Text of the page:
“Pearl escaped through the back gate to run free on the grasslands thickly dotted with tall pointed graves behind the house. She and her companions, real or imaginary, climbed up and slid down the grave mounds or flew paper kites from the top. “Here in the green shadows we played jungles one day and housekeeping the next.” She was baffled by a newly arrived American, one of her parents' visitors, who complained that the Sydenstrickers lived in a graveyard. (“That huge empire is one mighty cemetery,” Mark Twain wrote of China, “ridged and wrinkled from its center to its circumference with graves.”) Ancestors and their coffins were part of the landscape of Pearl's childhood. The big heavy wooden coffins that stood ready for their occupants in her friends' houses, or lay awaiting burial for weeks or months in the fields and along the canal banks, were a source of pride and satisfaction to farmers whose families had for centuries poured their sweat, their waste, and their dead bodies back into the same patch of soil.” [Ibid]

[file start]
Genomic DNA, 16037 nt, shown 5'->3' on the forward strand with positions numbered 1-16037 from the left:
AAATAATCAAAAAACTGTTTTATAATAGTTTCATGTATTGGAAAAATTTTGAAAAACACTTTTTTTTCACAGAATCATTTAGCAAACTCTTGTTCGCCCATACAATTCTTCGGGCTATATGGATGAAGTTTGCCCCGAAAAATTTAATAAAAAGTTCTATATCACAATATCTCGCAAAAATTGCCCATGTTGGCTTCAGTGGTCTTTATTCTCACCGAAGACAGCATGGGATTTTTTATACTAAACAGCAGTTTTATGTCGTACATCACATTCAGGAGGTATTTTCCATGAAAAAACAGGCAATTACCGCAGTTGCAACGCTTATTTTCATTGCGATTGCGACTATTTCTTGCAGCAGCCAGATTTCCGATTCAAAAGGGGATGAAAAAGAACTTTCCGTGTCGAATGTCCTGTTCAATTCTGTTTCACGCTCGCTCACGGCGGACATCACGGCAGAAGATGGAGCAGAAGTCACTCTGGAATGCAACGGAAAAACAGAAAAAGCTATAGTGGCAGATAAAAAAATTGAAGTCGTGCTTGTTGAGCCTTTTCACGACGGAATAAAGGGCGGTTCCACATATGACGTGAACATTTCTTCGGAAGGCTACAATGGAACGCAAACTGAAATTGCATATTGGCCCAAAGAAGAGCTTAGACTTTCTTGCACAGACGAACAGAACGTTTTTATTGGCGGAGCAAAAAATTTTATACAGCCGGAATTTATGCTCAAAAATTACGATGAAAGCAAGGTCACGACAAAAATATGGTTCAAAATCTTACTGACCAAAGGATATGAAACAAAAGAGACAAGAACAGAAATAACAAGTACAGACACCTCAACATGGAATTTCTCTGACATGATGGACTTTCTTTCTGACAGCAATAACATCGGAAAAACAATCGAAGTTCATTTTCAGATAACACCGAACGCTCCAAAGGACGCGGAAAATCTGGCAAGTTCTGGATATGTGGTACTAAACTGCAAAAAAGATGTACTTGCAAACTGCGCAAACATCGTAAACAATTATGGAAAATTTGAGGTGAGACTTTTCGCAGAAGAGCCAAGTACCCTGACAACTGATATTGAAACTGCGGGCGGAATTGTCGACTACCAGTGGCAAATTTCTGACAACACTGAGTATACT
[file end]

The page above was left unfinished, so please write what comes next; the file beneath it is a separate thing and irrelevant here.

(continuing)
"Sometimes Pearl found bones lying in the grass, fragments of limbs, mutilated hands, once a head and shoulder with parts of an arm still attached. They were so tiny she knew they belonged to dead babies, nearly always girls suffocated or strangled at birth and left out for dogs to devour. It never occurred to her to say anything to anybody. Instead she controlled her revulsion and buried what she found according to rites of her own invention, poking the grim shreds and scraps into cracks in existing graves or scratching new ones out of the ground. Where other little girls constructed mud pies, Pearl made miniature grave mounds, patting down the sides and decorating them with flowers or pebbles. She carried a string bag for collecting human remains, and a sharpened stick or a club made from split bamboo with a stone fixed into it to drive the dogs away. She could never tell her mother why she hated packs of scavenging dogs, any more than she could explain her compulsion, acquired early from Chinese friends, to run away and hide whenever she saw a soldier coming down the road.” [Ibid]